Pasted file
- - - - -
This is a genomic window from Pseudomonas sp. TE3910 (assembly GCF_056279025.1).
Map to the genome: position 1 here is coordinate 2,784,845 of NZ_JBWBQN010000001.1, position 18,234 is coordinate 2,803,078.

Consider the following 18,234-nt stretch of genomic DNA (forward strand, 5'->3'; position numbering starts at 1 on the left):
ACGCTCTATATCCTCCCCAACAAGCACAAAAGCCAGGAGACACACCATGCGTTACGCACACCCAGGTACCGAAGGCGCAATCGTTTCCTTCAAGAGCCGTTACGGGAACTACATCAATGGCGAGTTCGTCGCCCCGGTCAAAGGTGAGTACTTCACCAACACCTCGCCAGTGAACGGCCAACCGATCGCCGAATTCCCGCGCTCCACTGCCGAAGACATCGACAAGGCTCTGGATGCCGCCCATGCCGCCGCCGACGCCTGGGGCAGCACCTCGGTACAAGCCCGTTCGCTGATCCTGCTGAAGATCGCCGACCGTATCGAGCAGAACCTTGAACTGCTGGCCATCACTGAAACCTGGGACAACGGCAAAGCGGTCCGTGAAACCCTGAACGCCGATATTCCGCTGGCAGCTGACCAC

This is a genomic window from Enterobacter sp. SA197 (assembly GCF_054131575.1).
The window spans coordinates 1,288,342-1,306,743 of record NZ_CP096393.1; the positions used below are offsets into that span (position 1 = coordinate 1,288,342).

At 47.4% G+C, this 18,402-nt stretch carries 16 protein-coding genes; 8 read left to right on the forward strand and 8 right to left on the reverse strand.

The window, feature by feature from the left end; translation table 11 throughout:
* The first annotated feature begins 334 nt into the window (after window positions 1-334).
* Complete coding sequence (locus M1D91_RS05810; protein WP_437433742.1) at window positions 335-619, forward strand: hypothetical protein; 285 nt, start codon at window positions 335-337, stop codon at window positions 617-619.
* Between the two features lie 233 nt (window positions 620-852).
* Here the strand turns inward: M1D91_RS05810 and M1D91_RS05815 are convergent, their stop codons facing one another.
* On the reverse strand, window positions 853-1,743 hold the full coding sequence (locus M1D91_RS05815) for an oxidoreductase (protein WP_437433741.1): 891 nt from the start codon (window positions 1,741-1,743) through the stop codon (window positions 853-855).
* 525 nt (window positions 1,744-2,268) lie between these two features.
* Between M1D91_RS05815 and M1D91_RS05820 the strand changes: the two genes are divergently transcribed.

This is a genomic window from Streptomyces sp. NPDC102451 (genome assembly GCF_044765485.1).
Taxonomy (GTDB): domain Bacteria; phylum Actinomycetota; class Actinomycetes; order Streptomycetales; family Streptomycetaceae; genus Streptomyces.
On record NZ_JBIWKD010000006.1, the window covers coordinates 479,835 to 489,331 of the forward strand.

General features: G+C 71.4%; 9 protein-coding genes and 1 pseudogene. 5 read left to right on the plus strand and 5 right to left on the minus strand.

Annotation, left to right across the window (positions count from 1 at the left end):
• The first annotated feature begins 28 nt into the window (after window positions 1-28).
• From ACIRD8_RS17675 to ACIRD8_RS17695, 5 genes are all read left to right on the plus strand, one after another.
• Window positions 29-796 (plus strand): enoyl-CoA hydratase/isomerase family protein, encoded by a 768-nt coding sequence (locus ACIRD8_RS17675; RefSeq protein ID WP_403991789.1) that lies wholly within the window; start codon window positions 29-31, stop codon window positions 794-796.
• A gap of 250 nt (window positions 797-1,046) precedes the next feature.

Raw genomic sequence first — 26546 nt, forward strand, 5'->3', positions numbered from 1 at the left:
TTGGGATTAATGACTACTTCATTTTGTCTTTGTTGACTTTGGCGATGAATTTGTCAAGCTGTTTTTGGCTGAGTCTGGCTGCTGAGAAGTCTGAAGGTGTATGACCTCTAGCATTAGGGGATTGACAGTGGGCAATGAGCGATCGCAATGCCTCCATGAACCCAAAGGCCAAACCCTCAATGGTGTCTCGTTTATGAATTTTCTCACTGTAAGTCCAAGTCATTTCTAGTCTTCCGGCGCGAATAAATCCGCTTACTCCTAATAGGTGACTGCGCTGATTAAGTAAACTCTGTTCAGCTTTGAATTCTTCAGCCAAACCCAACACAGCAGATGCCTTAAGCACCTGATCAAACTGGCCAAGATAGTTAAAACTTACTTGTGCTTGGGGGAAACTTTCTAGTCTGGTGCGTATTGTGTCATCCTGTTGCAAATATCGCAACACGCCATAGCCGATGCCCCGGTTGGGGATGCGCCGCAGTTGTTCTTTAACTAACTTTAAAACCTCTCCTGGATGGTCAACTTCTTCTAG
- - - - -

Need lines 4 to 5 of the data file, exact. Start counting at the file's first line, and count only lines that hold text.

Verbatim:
ACGCTCTATATCCTCCCCAACAAGCACAAAAGCCAGGAGACACACCATGCGTTACGCACACCCAGGTACCGAAGGCGCAATCGTTTCCTTCAAGAGCCGTTACGGGAACTACATCAATGGCGAGTTCGTCGCCCCGGTCAAAGGTGAGTACTTCACCAACACCTCGCCAGTGAACGGCCAACCGATCGCCGAATTCCCGCGCTCCACTGCCGAAGACATCGACAAGGCTCTGGATGCCGCCCATGCCGCCGCCGACGCCTGGGGCAGCACCTCGGTACAAGCCCGTTCGCTGATCCTGCTGAAGATCGCCGACCGTATCGAGCAGAACCTTGAACTGCTGGCCATCACTGAAACCTGGGACAACGGCAAAGCGGTCCGTGAAACCCTGAACGCCGATATTCCGCTGGCAGCTGACCAC

This is a genomic window from Enterobacter sp. SA197 (assembly GCF_054131575.1).